2. Baby Steps. I sound like a bad therapist, but let me explain by giving an example. When my husband and two oldest boys hurry out the door at 8:00 in the morning, they often leave me in the wake of what looks like a natural disaster. The kitchen is cluttered with breakfast dishes and mugs of half full of coffee, the mud room boasts mismatched shoes and forgotten mittens, my bed is unmade and the bathroom is a mess. It used to really overwhelm me… Until my husband (also a wise man) suggested I start with (and stay in) one area until it’s done — little bits at a time. You see, I used to go in the bathroom and find a lone sock that belonged in my sons’ bedroom downstairs. So I’d head down in search of the missing mate and discover that they had forgotten to make their beds. Which would really tick me off prod me to (grudgingly) do it for them. While I was making their beds I’d realize that it had been a while since I washed the sheets, so I’d strip the beds and head back upstairs to start a load of laundry. The phone would ring. I’d abandon the load and chat with a credit card salesman because I was desperate for adult conversation. Ten minutes later I’d remember that I have an appointment at nine and I’d better do something to my face before I run out the door, so I’d race back to the bathroom only to find it in shambles… You get the idea. I like to call that broken task management strategy: If You Give a Mom a Chore. You know the book — it’s a train of consciousness approach to life and it just doesn’t work. Now, instead of chasing myself in circles, I start in the bathroom and stay there until it’s spotless. If I find something that belongs outside of the bathroom, I set it just over the threshold of the door to be picked up and dealt with when I leave the room. It sounds like such a stupid thing, but it has made all the difference in the time management of my day. It takes me about five minutes to fly through a room and straighten everything up. It’s why my house is always usually neat.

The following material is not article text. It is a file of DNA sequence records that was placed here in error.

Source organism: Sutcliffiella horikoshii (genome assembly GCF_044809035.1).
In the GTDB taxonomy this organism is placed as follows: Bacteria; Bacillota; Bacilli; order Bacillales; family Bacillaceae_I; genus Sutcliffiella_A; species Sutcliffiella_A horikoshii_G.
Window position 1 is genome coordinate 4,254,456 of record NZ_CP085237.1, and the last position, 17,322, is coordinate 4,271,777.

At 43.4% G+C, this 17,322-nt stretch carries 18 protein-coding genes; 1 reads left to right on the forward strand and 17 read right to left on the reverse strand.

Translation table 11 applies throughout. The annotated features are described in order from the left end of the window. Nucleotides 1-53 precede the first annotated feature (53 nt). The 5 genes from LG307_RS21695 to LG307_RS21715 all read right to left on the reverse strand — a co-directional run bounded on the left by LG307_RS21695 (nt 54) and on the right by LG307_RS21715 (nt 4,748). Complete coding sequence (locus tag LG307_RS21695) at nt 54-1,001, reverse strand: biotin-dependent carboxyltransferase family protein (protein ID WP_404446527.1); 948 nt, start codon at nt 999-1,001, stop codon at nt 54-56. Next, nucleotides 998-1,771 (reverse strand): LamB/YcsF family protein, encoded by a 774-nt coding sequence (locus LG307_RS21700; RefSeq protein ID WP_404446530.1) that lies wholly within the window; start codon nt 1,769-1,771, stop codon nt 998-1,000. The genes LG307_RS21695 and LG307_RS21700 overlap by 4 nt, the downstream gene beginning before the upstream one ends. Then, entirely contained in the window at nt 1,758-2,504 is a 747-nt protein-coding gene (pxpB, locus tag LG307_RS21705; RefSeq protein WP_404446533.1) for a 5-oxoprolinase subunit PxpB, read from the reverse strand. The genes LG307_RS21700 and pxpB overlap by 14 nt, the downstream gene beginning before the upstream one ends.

3. Everything in Moderation. More of my dad’s wisdom. When I was a kid he always said two things: Trials build character; and, Do everything in moderation. Hardly rocket science, I know, but something I tend to forget more often than I should. That’s why I intentionally schedule time for a little of everything in my day. Every day I read a bit, even though it feels wickedly indulgent when I should be setting the table for supper. Every day I set time aside to just hang out with my kids. My to-do list can cool it — we’re talking about who’s got a crush on whom. Every day I do something writing related, even if it’s only for a couple of brief minutes. Every day I try to reach out to a friend, via email, text, phone call, or, best of all, a face-to-face meeting. Variety in my day keeps things fresh and stops me from resenting my obligations.